Housing Crisis LGBTQ Community

The Hidden Housing Crisis within India’s LGBTQ community

The Govt of India estimates approximately 2.5 million gay people, says a Reuters piece on Section 377. This could be a conservative number, as a lot of Queer folks choose to remain closeted and/or may not want to engage with the Government consensus.

The Transgender Persons (Protection of rights) Act of 2019 along with the historic NALSA and Navtej judgments are a start of a brighter outlook for India’s Queer community. With the Madras High Court judge Anand Venkatesh giving guidelines from a socio-cultural lens to enact measures to ensure rights of the Queer community; it might seem that India is on the brink of a Queer revolution.

However, according to an International Commission of Jurists (ICJ) report from 2019, LGBTQ folks still face a monumental amount of discrimination. We will be focusing on housing discrimination the Queer community faces and the different facets of housing discrimination.

There are several international treaties that have been enacted to protect the rights of the LGBTQ community, by the United Nations (U.N). One such multilateral treaty by the United Nations Committee on Economic, Social, and Cultural Rights (UNESCR) is the International Covenant on Economic, Social and Cultural Rights (ICESCR). The ICESCR was ratified by India on 10th April 1979. The right to adequate housing is protected under International as well as Indian laws. The ICECSR provides the following provisions in the treaty:

  • “Legal security of tenure, which entails legal protections against forced evictions, harassment and other threats by State and non-state actors. LGBTQ persons lack security of tenure due to harassment and forced evictions, typically by non-state actors.
  • Availability of services, materials, facilities and infrastructure, including anything that is essential for the health, security, comfort, and nutrition of a tenant. LGBTQ persons are often forced to stay in housing that lacks basic amenities and infrastructure.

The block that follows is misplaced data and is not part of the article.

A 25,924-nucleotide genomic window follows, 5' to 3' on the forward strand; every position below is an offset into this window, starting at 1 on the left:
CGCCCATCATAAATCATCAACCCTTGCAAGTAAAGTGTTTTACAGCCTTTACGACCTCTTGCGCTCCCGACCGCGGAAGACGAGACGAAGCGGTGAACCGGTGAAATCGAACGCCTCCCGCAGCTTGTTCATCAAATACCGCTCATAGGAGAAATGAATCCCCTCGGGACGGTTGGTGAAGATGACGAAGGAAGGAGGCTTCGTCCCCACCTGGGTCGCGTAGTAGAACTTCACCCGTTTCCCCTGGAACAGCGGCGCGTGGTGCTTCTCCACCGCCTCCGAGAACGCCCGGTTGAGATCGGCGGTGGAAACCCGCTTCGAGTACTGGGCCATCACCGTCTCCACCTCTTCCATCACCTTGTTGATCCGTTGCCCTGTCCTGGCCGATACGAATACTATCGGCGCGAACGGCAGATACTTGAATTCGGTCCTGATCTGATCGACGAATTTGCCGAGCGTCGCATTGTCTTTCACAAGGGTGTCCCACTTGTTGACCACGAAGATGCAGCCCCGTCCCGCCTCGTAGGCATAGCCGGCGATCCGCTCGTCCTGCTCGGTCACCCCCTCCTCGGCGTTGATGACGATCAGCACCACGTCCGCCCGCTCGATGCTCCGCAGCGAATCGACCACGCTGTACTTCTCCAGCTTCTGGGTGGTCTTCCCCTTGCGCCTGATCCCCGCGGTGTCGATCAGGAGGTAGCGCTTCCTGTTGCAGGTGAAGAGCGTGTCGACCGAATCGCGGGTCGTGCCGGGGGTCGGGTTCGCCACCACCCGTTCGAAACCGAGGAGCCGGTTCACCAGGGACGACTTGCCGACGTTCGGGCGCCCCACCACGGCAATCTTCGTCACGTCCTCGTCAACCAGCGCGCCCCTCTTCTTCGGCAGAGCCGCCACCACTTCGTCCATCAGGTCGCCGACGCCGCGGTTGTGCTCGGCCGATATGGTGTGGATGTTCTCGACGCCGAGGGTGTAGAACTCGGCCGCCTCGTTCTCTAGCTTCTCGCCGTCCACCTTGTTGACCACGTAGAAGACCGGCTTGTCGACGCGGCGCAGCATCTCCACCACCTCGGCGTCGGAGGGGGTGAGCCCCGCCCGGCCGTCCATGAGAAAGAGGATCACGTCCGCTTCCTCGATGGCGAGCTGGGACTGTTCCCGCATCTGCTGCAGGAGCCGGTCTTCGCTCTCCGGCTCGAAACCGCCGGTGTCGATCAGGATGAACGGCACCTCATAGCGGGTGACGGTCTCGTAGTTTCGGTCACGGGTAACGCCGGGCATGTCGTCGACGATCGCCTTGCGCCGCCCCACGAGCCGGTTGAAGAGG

• Affordability of housing, which is particularly relevant when tenants access housing through private markets. LGBTQ persons are often required to pay higher rent by landlords.
  • Habitability, including safety, space, protection from disease and weather variations. Transgender and gender non-conforming persons are often forced to stay in poor housing. LGBTQ persons are exposed to violence not only in rental housing but often, in family homes.
  • Accessibility of housing, without being subject to discrimination. LGBTQ persons, and others who are particularly vulnerable to discrimination, should be accorded priority in accessing housing.
  • Location, including consideration of access to employment, healthcare, public transport and other facilities. LGBTQ persons, particularly transgender persons, are often forced to live in remote locations without access to employment or healthcare.
  • Cultural adequacy requires housing to be culturally acceptable and facilitate cultural identity and diversity of housing needs.”

What kind of discrimination do the LGBTQ community face in the housing sector?

The same report by the ICJ talks of discrimination faced by the Queer community based on Sexual Orientation and Gender Identity & Expression (SOGIE). Many Queer and/or Transgender tenants are facing physical and, oftentimes, sexual abuse at the hands of landlords and family members. There are many anecdotes, in the report, by LGBTQ folks from all-over the country (Caution is advised when reading, as it does talk about instances of rape, sexual assault, physical and verbal abuse etc.).